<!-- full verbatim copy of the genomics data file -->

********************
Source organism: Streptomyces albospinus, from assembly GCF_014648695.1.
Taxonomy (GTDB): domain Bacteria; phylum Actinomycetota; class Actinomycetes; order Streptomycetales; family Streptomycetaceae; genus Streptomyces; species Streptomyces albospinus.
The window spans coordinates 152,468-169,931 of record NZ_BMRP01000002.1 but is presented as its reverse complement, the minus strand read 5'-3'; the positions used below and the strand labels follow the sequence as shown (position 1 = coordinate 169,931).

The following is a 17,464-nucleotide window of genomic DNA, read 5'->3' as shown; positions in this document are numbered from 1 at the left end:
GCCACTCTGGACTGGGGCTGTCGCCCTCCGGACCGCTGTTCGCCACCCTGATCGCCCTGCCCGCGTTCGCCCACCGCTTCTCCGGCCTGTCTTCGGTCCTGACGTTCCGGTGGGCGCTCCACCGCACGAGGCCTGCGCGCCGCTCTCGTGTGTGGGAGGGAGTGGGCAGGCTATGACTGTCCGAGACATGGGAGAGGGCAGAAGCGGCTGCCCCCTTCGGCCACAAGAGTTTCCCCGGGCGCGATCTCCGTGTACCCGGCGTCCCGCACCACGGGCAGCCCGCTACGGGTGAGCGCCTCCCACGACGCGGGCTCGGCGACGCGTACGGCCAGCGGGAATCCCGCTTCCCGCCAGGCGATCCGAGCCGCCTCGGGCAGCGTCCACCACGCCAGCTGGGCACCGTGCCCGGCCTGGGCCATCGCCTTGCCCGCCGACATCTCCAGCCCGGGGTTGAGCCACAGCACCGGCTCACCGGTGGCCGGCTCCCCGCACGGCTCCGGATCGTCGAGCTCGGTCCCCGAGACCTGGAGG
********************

Source organism: Streptomyces albospinus, from assembly GCF_014648695.1.
Taxonomy (GTDB): domain Bacteria; phylum Actinomycetota; class Actinomycetes; order Streptomycetales; family Streptomycetaceae; genus Streptomyces; species Streptomyces albospinus.
The window spans coordinates 152,468-169,931 of record NZ_BMRP01000002.1 but is presented as its reverse complement, the minus strand read 5'-3'; the positions used below and the strand labels follow the sequence as shown (position 1 = coordinate 169,931).

The following is a 17,464-nucleotide window of genomic DNA, read 5'->3' as shown; positions in this document are numbered from 1 at the left end:
GCCACTCTGGACTGGGGCTGTCGCCCTCCGGACCGCTGTTCGCCACCCTGATCGCCCTGCCCGCGTTCGCCCACCGCTTCTCCGGCCTGTCTTCGGTCCTGACGTTCCGGTGGGCGCTCCACCGCACGAGGCCTGCGCGCCGCTCTCGTGTGTGGGAGGGAGTGGGCAGGCTATGACTGTCCGAGACATGGGAGAGGGCAGAAGCGGCTGCCCCCTTCGGCCACAAGAGTTTCCCCGGGCGCGATCTCCGTGTACCCGGCGTCCCGCACCACGGGCAGCCCGCTACGGGTGAGCGCCTCCCACGACGCGGGCTCGGCGACGCGTACGGCCAGCGGGAATCCCGCTTCCCGCCAGGCGATCCGAGCCGCCTCGGGCAGCGTCCACCACGCCAGCTGGGCACCGTGCCCGGCCTGGGCCATCGCCTTGCCCGCCGACATCTCCAGCCCGGGGTTGAGCCACAGCACCGGCTCACCGGTGGCCGGCTCCCCGCACGGCTCCGGATCGTCGAGCTCGGTCCCCGAGACCTGGAGG